Incline vs. Flat Bench: Which Is Better for Building Strength?

man flat benching and man benching on incline bench

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An internal debate for anyone who spends enough time in the gym is the matter of an incline vs. flat benches. This has happened to me, too. My closest gym is pretty crowded at most times of the day and I’m rarely able to secure a flat weight bench for my bench press sets because they are never open.

Our Favorite Incline Benches

Our Favorite Flat Benches

I thought about buying a bench and barbell for my house, but I just don’t have the space. My go-to solution has been to switch it up and superset push-ups with power cleans or to head over to the dumbbells. Once, I even pulled an adjustable bench over to a squat rack, but that seemed to annoy my fellow gym goers.

One day, I made my normal loop around the room just to confirm that the bench press was occupied, and noticed the incline bench sitting alone in the corner. I figured I would give it a shot and load my normal warm-up weight on the bar. The experience of struggling with that weight was humbling, and it made me wonder what I had been missing by not using the incline bench. If you’ve had a similar experience or have thought about incorporating the incline bench before, read on. 

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Incline Bench Press

REP AB-5000 Zero Gap Adjustable Bench

Target Muscles

When I first started lifting weights, I avoided the incline bench because I thought the flat bench press was all I needed. Plus, I couldn’t lift as much at the incline angle as I could on a normal bench press, so why bother? But there is a reason for that.

Your chest muscle, the pectoralis major, is split into two major parts: upper and lower. An inclined angle shifts the weight and targets the upper pectoral. If you’ve never trained this specific part of your pectoral muscle then you won’t be able to lift as much weight, which can feel like a less efficient way to see results.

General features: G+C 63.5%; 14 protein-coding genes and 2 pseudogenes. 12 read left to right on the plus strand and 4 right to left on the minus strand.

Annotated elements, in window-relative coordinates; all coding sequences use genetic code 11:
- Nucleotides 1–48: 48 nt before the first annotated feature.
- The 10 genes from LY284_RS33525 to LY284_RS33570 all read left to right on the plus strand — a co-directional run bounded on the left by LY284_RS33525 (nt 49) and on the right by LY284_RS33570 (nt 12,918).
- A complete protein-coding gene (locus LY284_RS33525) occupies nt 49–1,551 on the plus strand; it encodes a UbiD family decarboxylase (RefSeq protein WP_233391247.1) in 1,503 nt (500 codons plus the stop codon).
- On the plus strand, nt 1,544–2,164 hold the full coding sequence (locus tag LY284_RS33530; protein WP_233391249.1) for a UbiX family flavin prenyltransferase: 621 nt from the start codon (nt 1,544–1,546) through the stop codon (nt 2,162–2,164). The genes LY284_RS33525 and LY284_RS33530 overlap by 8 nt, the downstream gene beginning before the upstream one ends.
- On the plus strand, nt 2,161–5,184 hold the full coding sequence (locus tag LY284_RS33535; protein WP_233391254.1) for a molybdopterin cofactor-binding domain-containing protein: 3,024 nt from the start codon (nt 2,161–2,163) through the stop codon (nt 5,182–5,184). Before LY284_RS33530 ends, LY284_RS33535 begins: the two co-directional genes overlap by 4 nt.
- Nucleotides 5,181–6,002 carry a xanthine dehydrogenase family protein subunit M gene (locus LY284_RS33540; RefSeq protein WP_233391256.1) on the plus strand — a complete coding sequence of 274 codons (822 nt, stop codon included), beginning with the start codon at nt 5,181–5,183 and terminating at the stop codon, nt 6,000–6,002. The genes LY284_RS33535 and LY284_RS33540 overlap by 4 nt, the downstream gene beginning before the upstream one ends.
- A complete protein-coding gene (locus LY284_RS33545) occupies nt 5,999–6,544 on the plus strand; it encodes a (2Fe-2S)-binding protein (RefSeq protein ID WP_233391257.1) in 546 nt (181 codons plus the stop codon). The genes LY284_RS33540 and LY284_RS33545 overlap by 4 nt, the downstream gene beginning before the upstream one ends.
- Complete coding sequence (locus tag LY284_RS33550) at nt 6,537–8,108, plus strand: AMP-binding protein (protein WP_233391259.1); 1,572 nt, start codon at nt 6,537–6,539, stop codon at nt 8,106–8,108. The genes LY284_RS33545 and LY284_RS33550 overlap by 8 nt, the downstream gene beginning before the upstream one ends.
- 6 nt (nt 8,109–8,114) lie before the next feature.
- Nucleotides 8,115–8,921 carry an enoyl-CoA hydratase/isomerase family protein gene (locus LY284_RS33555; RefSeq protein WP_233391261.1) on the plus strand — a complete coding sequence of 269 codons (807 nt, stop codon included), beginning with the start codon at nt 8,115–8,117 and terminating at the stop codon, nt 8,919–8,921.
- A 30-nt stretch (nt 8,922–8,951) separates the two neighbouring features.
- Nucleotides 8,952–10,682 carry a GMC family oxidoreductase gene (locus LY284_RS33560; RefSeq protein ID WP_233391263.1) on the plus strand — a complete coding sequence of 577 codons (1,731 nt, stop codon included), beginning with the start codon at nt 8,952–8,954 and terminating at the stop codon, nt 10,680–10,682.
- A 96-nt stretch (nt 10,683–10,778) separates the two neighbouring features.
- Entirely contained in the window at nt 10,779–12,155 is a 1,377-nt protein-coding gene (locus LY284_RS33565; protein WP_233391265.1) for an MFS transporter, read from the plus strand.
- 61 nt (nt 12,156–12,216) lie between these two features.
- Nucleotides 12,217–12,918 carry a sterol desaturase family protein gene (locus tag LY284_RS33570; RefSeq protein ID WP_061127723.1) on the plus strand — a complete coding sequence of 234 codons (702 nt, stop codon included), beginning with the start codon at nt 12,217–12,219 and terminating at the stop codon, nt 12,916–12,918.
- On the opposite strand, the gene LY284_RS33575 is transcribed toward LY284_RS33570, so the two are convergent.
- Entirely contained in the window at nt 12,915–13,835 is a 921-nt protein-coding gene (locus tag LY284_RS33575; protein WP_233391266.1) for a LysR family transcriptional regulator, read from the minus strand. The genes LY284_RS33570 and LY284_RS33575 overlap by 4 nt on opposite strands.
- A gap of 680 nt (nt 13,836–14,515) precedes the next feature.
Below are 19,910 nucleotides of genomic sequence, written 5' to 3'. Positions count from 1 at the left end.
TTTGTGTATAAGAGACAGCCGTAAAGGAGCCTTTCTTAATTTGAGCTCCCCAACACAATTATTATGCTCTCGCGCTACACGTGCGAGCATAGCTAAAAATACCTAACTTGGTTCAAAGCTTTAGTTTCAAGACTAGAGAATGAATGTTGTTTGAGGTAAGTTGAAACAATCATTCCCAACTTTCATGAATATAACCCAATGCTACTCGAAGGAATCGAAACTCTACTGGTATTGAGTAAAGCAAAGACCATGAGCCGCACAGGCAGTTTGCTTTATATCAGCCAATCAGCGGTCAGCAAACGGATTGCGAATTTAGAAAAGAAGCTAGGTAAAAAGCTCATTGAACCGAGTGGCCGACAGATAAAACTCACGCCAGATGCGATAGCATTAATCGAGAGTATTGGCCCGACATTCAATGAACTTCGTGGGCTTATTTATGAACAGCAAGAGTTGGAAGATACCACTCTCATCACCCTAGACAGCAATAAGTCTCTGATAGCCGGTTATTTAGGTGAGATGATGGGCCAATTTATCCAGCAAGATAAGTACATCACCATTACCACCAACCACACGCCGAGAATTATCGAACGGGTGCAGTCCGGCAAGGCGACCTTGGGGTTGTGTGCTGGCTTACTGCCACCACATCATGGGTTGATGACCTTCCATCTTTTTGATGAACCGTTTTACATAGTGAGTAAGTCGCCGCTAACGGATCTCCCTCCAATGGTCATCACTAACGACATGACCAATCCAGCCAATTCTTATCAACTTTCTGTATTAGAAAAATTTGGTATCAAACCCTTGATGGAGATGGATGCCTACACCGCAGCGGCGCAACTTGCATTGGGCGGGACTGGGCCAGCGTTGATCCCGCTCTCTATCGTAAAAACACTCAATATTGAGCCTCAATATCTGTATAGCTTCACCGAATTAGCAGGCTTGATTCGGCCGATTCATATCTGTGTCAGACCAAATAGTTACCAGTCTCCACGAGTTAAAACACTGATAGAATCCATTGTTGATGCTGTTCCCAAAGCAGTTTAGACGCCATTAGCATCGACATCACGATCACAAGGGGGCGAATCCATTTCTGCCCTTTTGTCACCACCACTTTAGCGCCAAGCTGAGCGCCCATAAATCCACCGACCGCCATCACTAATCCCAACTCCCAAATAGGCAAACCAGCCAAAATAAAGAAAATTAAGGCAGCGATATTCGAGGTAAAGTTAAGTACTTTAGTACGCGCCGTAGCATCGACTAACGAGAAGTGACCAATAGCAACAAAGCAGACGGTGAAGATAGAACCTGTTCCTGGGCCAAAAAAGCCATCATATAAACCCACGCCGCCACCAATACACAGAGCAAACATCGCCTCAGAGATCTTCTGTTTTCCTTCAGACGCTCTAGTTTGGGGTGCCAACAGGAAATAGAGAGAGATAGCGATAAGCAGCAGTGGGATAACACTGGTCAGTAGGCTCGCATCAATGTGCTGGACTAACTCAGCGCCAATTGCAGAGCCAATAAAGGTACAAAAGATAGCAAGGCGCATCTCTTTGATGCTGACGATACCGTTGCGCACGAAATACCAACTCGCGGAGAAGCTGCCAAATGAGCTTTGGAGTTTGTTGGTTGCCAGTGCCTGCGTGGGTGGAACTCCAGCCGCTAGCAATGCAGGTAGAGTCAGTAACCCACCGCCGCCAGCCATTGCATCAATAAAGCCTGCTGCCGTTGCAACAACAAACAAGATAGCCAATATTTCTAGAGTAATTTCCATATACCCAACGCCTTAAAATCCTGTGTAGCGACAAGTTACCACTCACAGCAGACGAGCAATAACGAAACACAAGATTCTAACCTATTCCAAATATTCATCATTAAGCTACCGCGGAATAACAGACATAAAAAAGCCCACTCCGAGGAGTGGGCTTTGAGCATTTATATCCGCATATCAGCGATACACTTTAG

With proper technique, you’ll see your overall strength improve. Incorporating an incline bench press into your chest day routine is a must if you’re experiencing a plateau or have never targeted the upper pec before.

Proper Incline Bench Technique

I specified proper technique as a qualifier for seeing results, and I meant it. Most people eventually come to the realization that good technique with lower weight is a better workout than lifting heavier weights with poor technique. Sometimes we correct our technique through injury and trial and error, but if you can get ahead of the game and avoid those injuries you’ll be better off.

Proper incline bench technique starts with your angle. Thirty degrees is the ideal angle. Commercial gyms usually have a bench that is fixed at an angle, but if you’ve got a home gym or go to a smaller, private gym you may need to use an adjustable bench. On most adjustable benches the 30-degree angle will either be the first or second notch.

At 30 degrees, the primary muscle is the upper pectoral, but you’re still flat enough to recruit your lower pectoral to assist. If you go up to a 40-degree angle, the load will shift and your body will recruit your deltoids to assist. Either angle is a good workout, but if you want to grow your chest, 30 degrees is your best bet.

Once you have your angle right, you may have to play around with the amount of weight you use for the lift. Keep in mind that it is always better to use lower weights to practice proper technique.

As for the lift itself, here are the steps:

  • Plant your feet flat on the ground and make sure your back and hips are even on the bench.
  • Grip the bar slightly wider than shoulder width. Use the bar’s knurling to make sure your hands are evenly spaced.
  • Unrack and stabilize the weight above your chest with your arms extended.
  • Lower the bar straight down until it touches your upper chest. Proper form is to move slowly, making sure you control the weight all the way down instead of bouncing it off your chest.
  • Push the bar back above your chest until your arms are fully extended.

Benefits of Incline Bench